Many Christian homes, schools, and churches are not equipping young people to maintain even the basic conviction that Christianity is true. Sociologist Bradley Wright at the University of Connecticut asked former Christians why they de-converted. The researchers expected to hear stories about people leaving the church because they had been hurt or emotionally wounded — relationship issues. To their surprise, the reason given most frequently by former Christians was that they could not get answers to their doubts and questions. In fact, they could not even get the church to treat their questions seriously. A former Southern Baptist (obviously still angry) said, “Christians always use the word ‘faith’ as their last word when they are too stupid to answer a question.”

Christian Smith, a sociologist at Notre Dame, reports similar results. In Soul Searching, he found that the reason given most often by teens who left their religion was that they had unanswered doubts and questions. I hear the same story far too often myself.

Recently a mother told me with tears in her eyes that her son had lost his faith at a state university. Her son was a psychology major, and ever since Freud, most psychological theories have treated Christianity as a symptom of neurosis, an infantile regression, the projection of an imaginary father figure in the sky. The young man came from a strong, warm Christian family and church, but he was completely unprepared to critically evaluate the theories he was learning in the classroom. Within a semester, he had abandoned his religious upbringing altogether.

How can we help a psychology student respond to Freud’s charge that religion is a symptom of emotional immaturity? An English student seeking to answer Foucault’s charge that truth claims are merely power plays? A law student whose professor insists that law has no relation to morality? A unique feature of Finding Truth is that it teaches a strategy that can be applied universally. No more memorizing specific arguments for each theory. We can be confident that Romans 1 applies to all of them.


Trevin Wax: Your book is primarily focused on the flaws in prevailing philosophies. But you also recognize that most people don’t think, “I need a personal philosophy” for life and then sign up for a course. Much of our outlook on life is absorbed through books and movies and music.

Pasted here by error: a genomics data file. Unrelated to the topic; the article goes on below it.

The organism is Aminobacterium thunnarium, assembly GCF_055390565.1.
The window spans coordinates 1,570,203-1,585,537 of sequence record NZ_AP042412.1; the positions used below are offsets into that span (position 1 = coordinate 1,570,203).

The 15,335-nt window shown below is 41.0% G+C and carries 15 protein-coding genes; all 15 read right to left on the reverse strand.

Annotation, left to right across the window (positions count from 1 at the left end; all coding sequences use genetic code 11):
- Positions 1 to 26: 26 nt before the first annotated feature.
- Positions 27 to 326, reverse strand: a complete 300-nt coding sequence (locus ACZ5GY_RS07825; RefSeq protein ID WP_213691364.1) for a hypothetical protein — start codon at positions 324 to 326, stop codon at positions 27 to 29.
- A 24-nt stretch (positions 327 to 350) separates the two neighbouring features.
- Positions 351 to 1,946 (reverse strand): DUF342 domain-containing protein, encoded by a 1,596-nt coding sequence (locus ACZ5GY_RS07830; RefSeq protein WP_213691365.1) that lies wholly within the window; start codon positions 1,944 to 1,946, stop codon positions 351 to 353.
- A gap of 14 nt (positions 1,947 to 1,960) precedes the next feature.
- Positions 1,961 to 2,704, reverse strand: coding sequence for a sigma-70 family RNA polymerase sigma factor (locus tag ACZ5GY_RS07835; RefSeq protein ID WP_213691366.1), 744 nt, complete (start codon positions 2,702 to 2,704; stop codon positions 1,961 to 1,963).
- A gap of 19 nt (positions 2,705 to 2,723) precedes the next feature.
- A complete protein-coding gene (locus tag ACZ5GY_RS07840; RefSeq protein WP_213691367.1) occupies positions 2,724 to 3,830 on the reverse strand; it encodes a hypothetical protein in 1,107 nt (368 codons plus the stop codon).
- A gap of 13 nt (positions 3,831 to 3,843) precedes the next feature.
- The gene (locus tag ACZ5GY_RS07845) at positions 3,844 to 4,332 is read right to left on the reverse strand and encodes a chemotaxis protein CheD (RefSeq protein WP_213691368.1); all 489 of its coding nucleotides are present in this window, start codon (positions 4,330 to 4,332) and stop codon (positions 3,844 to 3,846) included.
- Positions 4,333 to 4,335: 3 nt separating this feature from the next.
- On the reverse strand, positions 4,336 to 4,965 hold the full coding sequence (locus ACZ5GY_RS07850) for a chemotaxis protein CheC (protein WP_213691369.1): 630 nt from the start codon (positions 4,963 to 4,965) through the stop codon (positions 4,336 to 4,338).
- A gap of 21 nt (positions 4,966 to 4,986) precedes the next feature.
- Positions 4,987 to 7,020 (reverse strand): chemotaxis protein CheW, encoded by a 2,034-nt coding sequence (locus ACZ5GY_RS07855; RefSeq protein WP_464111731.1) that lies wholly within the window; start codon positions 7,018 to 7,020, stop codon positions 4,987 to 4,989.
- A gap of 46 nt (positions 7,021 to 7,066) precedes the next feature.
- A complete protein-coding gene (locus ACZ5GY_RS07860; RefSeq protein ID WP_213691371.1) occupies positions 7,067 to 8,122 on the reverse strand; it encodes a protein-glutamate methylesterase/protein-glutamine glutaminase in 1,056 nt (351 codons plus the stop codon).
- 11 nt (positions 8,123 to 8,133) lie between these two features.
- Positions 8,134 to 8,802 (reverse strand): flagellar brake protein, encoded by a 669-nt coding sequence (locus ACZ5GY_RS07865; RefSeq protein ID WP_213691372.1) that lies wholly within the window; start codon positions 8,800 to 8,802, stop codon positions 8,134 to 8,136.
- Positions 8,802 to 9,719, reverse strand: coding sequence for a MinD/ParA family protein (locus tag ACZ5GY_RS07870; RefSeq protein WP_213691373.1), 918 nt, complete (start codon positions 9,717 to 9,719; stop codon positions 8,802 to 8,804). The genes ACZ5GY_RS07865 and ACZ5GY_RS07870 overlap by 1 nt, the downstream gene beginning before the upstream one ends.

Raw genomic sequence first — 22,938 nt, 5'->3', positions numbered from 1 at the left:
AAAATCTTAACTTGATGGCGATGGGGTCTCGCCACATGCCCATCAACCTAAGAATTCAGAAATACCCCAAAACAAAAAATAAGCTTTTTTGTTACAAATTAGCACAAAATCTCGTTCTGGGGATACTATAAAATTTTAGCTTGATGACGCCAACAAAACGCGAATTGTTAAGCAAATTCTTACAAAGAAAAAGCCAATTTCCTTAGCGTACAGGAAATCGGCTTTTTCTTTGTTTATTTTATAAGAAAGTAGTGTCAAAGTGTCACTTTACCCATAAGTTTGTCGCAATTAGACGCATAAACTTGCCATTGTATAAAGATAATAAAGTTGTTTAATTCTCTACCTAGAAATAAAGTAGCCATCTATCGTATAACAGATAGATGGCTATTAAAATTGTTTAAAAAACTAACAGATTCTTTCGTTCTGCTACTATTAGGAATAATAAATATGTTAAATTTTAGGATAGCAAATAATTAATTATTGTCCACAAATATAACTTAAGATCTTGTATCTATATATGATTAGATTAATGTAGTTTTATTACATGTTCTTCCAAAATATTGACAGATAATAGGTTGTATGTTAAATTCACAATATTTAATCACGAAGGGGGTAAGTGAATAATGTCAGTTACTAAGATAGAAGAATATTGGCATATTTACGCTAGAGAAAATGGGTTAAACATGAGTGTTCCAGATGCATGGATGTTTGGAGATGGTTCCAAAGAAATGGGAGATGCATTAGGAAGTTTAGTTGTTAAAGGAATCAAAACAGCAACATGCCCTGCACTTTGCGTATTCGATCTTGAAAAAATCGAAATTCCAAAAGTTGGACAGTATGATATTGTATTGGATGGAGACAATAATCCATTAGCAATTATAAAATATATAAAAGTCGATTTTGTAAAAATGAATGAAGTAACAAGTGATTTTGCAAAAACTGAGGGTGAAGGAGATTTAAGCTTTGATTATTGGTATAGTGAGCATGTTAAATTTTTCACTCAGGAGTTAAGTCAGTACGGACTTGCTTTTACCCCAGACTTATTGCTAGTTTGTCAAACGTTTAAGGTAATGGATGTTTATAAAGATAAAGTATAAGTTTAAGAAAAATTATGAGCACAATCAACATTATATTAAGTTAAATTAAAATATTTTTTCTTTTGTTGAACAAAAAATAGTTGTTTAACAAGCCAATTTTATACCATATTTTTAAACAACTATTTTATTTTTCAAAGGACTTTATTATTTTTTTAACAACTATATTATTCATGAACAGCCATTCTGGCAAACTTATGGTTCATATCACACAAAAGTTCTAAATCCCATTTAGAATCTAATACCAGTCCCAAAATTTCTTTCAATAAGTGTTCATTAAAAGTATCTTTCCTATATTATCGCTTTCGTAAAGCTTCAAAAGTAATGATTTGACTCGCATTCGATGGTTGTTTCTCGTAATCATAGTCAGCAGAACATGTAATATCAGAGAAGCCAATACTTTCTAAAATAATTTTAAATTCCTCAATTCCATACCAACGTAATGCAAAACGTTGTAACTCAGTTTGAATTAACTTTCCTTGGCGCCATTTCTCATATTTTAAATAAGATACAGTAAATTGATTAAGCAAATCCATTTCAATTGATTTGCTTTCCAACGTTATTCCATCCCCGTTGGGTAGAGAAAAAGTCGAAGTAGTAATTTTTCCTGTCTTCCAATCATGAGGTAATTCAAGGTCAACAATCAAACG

Nancy Pearcey: You’re alluding here to cultural apologetics. It was Francis Schaeffer who first taught evangelicals the value of cultural apologetics — of tracing ideas as they permeate society through the arts, literature, and pop culture. This is where most people pick up their ideas about life. My earlier book, Saving Leonardo, interacts deeply with the arts: I argue that it is imperative for Christians to learn the skill of deciphering worldviews when they come to us not in words, where they are easier to recognize, but in the idiom of image, plot line, composition, and characterization.

Yet to recognize worldviews embedded in art forms, obviously we must first be familiar with those worldviews. And we must have the skills to critically assess them.

Those competencies are what Finding Truth teaches. Since the proof of the pudding is in the eating, I offer what my students have said. An undergraduate wrote, “The method of critique you taught in this class has been incredibly helpful to me, not just in class but in my life — reading books and watching movies.” A master’s student wrote, “When watching television or movies with my family, I used to be afraid of secular ideas seeping into my psyche, but now I finally have the skills to identify and critique them. My kids are intrigued and delighted.”

Once you master the five principles from Romans 1, you will be equipped to think critically and creatively about any theory in any field.


Trevin Wax: Tomorrow, my interview with Nancy Pearcey will continue. We will discuss James K. A. Smith’s critique of “worldview training,” and how we engage in apologetics in a postmodern age.